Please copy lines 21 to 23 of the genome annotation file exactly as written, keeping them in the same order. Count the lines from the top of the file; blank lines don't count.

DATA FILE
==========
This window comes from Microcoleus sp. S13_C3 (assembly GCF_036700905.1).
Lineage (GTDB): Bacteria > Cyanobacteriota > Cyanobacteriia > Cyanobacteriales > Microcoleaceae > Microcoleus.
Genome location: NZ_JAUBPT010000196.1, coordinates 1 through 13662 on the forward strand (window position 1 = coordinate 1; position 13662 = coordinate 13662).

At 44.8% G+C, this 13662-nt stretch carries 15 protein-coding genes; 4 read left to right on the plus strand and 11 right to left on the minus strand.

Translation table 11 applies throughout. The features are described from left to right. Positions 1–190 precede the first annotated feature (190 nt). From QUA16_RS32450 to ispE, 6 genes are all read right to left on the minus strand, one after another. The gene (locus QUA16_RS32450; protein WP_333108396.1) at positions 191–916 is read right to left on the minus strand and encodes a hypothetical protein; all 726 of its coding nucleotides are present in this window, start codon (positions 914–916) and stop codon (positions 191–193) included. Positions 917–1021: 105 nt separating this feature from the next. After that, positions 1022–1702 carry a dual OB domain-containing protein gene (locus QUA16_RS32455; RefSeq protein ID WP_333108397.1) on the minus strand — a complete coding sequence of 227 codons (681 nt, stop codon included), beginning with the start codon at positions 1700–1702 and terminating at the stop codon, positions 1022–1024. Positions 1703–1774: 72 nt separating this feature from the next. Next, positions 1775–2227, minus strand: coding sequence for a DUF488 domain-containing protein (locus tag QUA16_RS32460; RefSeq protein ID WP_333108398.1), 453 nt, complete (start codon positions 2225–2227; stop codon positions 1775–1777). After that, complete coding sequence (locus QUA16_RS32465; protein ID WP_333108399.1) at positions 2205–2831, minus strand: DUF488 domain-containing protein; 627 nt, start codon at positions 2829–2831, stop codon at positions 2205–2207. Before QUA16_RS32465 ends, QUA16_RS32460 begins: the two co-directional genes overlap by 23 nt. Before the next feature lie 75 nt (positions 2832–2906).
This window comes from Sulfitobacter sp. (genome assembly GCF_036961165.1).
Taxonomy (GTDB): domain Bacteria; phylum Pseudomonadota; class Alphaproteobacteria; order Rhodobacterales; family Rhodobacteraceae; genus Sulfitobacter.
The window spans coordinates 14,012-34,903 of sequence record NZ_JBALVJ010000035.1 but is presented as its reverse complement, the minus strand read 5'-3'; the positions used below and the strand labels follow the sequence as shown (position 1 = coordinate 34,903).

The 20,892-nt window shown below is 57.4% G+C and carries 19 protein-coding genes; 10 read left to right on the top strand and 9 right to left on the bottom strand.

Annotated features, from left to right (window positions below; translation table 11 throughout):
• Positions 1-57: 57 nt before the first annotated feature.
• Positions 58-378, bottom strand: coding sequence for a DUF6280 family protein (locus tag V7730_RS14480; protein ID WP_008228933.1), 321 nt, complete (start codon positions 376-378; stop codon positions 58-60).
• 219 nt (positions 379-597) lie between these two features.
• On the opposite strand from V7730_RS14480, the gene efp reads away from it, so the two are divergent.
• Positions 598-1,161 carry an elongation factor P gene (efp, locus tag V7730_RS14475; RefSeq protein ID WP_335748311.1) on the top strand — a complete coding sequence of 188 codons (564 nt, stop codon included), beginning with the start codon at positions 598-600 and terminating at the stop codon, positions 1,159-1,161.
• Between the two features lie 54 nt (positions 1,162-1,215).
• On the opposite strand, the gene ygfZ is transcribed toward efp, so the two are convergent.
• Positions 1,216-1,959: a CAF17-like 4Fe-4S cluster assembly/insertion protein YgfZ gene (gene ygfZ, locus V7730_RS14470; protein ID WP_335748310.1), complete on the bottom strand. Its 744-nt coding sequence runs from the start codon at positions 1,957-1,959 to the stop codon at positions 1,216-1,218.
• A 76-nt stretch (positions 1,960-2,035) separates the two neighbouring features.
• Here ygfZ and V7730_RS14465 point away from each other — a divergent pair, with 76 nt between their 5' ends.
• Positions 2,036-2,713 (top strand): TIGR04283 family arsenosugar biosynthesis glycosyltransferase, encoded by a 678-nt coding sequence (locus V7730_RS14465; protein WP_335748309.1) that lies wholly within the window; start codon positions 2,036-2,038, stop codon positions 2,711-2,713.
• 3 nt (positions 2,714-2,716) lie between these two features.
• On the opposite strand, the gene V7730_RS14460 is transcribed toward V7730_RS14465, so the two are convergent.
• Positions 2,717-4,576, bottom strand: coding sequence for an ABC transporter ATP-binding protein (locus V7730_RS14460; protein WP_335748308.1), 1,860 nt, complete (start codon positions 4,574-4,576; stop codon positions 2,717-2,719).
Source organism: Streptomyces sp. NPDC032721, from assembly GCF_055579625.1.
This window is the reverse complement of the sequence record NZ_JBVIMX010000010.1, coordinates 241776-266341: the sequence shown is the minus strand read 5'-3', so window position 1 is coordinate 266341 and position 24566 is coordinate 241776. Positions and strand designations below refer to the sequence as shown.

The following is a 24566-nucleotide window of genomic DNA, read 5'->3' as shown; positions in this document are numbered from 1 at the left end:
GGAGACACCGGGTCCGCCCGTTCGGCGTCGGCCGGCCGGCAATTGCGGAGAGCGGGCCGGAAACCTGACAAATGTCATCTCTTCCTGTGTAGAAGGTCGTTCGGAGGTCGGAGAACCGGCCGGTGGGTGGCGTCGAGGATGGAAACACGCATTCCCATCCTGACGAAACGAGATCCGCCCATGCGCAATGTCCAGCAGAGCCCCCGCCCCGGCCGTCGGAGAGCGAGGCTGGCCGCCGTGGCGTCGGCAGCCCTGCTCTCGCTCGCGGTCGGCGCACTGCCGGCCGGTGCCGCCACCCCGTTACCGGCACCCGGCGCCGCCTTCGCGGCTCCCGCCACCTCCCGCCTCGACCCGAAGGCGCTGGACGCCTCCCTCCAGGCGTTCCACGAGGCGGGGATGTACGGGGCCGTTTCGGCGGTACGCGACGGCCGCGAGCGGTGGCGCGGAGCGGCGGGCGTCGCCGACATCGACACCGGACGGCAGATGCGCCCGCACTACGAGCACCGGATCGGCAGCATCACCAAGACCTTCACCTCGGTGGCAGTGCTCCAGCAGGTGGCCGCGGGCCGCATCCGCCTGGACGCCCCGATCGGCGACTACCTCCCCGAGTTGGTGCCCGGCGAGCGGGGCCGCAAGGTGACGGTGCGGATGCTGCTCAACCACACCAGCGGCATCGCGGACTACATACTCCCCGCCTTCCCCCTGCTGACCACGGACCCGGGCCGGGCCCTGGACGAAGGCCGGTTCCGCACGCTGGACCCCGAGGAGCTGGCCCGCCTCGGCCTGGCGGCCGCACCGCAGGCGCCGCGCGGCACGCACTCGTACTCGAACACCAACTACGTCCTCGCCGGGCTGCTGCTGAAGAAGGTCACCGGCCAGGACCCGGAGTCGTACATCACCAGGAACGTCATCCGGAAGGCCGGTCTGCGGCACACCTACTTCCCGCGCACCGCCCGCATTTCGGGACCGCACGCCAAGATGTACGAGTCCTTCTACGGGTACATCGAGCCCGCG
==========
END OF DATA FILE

• Positions 2,036-2,713 (top strand): TIGR04283 family arsenosugar biosynthesis glycosyltransferase, encoded by a 678-nt coding sequence (locus V7730_RS14465; protein WP_335748309.1) that lies wholly within the window; start codon positions 2,036-2,038, stop codon positions 2,711-2,713.
• 3 nt (positions 2,714-2,716) lie between these two features.
• On the opposite strand, the gene V7730_RS14460 is transcribed toward V7730_RS14465, so the two are convergent.